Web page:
Four Forrester forecasts for 2020 - AI advances, but chatbots still fail the Turing Test

Profile picture for user catheverett By Cath Everett December 16, 2019
Summary:
Enterprise tech buyers will find no let up to the AI hype in 2020, but practical advances will increase, but it's still a case of caveat emptor.

crystal ball

After all the hype, 2020 will be the year that automation and Artificial Intelligence (AI) technology starts moving out of experimentation mode and into more serious levels of adoption, believes Forrester Research.

But the picture the market research firm paints is decidedly mixed for tech leaders and buyers. Here are four of the top forecasts from Laura Koetzle, the company’s vice president, group director and head of research for Europe:

Prediction 1: The global RPA services market will be worth more than €6.3 billion, but automation will lead to at least one major labour strike in 2020

The robotics process automation (RPA) services market has grown over the last few years, mainly because organisations have focused on tackling simple challenges and undertaken projects focused on ‘low-hanging fruit’. But to move to the next stage, it will be necessary to build “automation strike teams” and centres of excellence in order to put more structure around such initiatives, believes Koetzle.

She also warns that in 2020, it would be “incumbent on all tech leaders” to “develop and promote a positive vision of the future of work”. In other words, it will be up to them to clarify how technology, which includes RPA and AI, can be used not so much to automate jobs out, but rather to help employees undertake their jobs more effectively.

This means organisations should implement robots to undertake manual, repeatable tasks and up-skill humans to do what they are good at, such as things like exception-handling. Failure to do so will have inevitable repercussions. As Forrester’s European Predictions 2020 report explains:

Folding automation into the enterprise will not be without backlash: Unsurprisingly, employees are wary of automation. Very few businesses have invested in prepping employees for the future of work – what it means to be working with, alongside, and potentially for automation. We expect a major strike will cause a PR nightmare for at least one Fortune 500 company.

Prediction 2: Four out of five chatbot-based customer interactions will continue to flunk the Turing Test, which means they should be tested out on employees first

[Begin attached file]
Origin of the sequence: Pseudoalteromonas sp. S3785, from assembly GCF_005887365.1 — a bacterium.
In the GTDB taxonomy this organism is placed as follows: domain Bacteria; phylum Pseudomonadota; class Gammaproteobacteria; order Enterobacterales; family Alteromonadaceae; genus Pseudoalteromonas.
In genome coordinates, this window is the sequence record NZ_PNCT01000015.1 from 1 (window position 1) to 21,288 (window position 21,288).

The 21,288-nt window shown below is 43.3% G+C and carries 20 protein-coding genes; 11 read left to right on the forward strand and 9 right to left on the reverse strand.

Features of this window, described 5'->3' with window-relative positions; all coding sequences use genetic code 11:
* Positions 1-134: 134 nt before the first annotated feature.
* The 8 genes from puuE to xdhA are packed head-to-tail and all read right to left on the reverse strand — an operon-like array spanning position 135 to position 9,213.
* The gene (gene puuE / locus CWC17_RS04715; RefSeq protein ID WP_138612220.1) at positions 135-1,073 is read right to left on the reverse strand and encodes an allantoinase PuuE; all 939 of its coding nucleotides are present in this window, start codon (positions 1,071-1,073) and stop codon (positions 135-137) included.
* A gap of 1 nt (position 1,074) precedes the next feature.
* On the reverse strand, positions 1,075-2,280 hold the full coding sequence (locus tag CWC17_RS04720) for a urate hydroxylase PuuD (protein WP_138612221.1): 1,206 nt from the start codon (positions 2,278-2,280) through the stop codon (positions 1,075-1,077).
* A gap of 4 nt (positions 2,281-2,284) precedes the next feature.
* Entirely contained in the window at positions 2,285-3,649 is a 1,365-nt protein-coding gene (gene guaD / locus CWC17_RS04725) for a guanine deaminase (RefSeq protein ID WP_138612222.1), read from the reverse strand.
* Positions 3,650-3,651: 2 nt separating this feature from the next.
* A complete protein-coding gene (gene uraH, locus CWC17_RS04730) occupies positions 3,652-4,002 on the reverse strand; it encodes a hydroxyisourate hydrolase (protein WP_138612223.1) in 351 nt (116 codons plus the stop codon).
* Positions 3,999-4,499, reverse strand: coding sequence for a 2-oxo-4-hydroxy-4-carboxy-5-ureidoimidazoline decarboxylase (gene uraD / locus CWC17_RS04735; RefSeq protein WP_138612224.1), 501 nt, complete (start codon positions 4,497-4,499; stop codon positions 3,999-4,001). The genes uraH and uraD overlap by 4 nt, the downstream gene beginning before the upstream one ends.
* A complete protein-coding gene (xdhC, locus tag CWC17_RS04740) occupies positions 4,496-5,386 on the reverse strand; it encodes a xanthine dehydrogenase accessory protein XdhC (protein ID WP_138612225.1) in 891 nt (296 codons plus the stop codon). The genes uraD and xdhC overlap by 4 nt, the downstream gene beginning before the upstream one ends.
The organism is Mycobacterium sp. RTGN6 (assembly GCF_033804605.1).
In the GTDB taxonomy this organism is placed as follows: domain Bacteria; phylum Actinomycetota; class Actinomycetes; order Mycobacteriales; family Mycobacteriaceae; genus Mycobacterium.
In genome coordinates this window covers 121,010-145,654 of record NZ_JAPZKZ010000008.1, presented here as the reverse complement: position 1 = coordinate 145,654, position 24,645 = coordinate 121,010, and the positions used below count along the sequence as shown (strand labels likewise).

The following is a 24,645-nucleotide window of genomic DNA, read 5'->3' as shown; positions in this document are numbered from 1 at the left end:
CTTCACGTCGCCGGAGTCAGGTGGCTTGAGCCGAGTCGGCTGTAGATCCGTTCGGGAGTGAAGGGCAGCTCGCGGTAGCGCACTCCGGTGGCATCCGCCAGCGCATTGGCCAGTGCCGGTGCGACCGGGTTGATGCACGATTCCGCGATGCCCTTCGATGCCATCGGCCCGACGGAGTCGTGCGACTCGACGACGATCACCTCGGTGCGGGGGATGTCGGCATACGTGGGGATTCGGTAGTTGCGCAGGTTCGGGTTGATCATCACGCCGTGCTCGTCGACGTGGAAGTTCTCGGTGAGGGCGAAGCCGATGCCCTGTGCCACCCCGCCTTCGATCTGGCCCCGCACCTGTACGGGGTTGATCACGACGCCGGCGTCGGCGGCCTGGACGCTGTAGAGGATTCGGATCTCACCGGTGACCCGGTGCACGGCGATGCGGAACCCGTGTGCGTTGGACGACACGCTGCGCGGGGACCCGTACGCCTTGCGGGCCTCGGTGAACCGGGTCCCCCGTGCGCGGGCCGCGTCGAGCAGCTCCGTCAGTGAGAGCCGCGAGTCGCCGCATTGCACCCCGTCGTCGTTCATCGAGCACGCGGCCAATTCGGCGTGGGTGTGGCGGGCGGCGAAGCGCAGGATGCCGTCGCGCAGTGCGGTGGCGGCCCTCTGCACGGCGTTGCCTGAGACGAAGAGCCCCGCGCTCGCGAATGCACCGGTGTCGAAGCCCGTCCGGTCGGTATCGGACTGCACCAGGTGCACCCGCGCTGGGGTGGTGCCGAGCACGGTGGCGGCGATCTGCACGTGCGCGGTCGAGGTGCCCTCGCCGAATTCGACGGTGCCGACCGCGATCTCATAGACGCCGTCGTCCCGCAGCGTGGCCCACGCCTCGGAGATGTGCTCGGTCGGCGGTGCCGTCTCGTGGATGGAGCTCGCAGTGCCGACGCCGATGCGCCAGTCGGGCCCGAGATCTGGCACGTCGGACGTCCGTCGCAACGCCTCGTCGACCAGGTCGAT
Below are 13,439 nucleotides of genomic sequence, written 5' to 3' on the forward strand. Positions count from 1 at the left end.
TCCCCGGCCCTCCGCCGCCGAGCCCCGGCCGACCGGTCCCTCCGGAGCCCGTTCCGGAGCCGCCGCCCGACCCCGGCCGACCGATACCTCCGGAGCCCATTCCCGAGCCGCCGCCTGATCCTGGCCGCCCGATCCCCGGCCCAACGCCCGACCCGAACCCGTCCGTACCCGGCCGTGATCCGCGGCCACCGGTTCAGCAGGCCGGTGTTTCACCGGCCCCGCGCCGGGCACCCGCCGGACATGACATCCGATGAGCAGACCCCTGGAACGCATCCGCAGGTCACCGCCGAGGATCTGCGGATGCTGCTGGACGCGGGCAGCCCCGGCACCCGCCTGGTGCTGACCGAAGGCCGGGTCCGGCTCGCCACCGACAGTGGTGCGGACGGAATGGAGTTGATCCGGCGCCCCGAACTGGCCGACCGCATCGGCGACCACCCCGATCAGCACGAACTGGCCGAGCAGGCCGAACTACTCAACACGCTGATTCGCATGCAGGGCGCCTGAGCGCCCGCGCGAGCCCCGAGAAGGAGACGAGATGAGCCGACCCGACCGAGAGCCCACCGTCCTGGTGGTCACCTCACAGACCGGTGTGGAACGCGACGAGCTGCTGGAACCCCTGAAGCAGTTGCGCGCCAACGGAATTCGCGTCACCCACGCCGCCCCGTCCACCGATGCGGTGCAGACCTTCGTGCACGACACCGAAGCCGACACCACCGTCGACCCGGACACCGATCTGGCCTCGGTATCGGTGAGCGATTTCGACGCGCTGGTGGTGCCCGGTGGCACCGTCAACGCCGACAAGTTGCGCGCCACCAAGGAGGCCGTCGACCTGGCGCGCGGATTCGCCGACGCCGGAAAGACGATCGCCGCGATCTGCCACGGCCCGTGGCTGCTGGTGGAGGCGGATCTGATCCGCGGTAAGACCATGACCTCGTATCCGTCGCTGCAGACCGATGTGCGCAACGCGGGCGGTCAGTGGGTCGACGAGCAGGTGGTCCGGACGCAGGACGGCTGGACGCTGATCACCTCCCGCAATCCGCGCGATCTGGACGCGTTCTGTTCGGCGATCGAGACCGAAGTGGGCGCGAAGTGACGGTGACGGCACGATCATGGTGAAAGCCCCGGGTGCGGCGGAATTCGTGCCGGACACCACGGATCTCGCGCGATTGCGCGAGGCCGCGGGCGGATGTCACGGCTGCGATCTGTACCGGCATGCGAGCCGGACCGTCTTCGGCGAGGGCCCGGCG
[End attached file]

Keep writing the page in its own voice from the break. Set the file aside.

Lots of organisations have introduced conversational AI software and chatbots to cut the costs of their customer service functions and reduce the strain on staff. But while Koetzle believes firms should continue investing in such technology as it will be “very beneficial in future”, she notes that most customers’ experience of it today is “generally bad” and can therefore be summed up as “frustrating”.

As a result, she advises companies not to “inflict them on customers” but instead to use them in employee-facing activities first. Internal staff, Koetzle said, tended to be “more tolerant” and could also be asked to train the chatbots. Doing so would lead to the creation of a suitable knowledgebase that could, over time, be more effectively employed in customer scenarios than simply diving right in.

Put another way, Koetzle’s advice here is again to “use AI to augment staff, not replace them”. In this context, she cites the example of French telco’s Orange Bank, which uses so-called AI-based ‘whisper agents’ to listen into the conversations that its call centre staff conduct with customers.

The agents then provide these employees with cross- or up-selling suggestions as well as recommendations for how best to go about diffusing potentially difficult situations. As a result, not only do customers receive better service, but staff satisfaction also improves.

Prediction 3: Mass data collection will lead to 15% growth in the adoption of anti-surveillance technology in 2020

Some groups of citizens will start reacting to rising levels of mass data collection by both private and public sector bodies by using anti-surveillance technology to protect themselves against what they see as an invasion of their privacy.